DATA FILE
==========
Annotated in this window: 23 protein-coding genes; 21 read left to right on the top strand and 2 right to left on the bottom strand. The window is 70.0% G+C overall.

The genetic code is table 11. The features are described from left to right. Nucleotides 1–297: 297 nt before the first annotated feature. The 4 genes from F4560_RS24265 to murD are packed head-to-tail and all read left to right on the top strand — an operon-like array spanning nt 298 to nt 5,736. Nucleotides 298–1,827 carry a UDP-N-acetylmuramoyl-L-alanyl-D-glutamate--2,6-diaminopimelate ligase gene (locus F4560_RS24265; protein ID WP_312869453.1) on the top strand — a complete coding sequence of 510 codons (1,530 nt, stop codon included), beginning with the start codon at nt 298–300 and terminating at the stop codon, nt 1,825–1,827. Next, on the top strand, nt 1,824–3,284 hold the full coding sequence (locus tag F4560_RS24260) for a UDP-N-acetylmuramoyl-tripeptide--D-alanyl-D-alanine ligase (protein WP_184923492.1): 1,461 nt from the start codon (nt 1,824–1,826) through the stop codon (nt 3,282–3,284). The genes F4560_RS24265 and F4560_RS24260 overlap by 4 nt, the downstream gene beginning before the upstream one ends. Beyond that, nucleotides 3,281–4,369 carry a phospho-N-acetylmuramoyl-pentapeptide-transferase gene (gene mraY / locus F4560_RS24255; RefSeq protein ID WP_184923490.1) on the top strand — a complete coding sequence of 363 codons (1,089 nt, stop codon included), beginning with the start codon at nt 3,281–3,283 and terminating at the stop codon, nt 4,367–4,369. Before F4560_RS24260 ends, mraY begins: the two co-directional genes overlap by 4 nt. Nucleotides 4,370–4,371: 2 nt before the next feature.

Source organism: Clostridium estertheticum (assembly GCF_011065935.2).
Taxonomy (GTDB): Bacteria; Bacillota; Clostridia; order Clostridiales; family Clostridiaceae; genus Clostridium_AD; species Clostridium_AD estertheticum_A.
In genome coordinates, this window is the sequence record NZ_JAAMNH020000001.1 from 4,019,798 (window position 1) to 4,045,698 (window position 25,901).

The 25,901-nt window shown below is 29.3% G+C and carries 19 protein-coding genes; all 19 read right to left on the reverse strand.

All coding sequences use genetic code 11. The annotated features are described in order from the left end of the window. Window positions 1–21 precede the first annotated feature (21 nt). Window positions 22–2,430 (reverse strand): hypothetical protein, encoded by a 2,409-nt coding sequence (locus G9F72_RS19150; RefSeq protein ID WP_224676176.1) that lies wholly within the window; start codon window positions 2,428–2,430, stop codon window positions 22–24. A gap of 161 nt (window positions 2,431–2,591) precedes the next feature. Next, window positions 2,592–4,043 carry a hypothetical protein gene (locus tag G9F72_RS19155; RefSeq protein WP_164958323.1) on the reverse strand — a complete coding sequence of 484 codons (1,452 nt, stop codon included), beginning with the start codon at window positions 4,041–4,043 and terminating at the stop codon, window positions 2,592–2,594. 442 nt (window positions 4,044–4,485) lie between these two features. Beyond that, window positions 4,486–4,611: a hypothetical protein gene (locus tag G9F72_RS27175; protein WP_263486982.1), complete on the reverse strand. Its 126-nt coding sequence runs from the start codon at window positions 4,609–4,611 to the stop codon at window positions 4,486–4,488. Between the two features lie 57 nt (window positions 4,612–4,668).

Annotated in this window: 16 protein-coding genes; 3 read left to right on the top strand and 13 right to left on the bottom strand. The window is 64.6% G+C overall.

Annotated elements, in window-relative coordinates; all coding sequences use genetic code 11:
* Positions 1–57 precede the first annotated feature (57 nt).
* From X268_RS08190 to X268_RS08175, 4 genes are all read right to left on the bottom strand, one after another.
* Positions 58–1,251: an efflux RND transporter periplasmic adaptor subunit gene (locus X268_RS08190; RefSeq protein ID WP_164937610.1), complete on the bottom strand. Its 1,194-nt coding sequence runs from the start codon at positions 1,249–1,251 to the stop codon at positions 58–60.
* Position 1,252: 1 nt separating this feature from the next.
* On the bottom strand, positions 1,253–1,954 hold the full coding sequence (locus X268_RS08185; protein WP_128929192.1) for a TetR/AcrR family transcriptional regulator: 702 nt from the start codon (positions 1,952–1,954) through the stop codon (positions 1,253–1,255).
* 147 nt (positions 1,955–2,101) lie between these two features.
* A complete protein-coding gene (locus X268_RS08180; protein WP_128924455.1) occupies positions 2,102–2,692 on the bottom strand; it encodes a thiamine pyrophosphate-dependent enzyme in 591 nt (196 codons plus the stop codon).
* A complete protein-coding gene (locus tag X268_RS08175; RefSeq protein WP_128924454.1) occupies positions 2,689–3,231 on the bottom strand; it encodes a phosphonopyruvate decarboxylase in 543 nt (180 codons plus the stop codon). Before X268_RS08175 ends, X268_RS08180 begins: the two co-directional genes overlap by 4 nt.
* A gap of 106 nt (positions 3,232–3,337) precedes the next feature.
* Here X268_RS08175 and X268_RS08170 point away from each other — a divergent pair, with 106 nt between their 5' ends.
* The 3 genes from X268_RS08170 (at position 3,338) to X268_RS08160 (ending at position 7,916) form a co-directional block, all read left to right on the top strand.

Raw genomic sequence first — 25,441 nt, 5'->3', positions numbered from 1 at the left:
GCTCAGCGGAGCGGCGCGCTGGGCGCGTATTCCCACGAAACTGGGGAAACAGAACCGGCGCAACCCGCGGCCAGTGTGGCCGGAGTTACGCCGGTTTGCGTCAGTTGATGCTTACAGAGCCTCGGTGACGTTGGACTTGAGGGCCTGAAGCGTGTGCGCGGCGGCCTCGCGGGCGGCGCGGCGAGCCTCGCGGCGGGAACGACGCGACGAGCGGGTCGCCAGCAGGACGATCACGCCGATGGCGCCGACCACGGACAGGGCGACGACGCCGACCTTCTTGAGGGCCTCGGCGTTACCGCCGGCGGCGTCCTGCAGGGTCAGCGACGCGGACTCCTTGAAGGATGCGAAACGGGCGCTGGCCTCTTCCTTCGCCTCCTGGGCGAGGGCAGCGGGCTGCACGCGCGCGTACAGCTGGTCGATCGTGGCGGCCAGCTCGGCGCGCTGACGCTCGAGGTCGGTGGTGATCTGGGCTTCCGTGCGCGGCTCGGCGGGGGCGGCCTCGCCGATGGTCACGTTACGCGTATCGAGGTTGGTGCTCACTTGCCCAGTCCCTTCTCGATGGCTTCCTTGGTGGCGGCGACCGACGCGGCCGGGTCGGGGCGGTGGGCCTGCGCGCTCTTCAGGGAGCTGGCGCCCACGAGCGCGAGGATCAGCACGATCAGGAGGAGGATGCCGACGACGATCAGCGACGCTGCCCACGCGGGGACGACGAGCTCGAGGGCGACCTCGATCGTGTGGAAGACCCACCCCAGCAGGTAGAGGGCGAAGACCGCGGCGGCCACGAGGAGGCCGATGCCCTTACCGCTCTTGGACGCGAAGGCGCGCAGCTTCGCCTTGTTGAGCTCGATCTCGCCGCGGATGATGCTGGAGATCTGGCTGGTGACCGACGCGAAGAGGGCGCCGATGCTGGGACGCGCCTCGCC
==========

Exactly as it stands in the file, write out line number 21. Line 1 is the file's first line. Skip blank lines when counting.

Raw genomic sequence first — 25,441 nt, 5'->3', positions numbered from 1 at the left: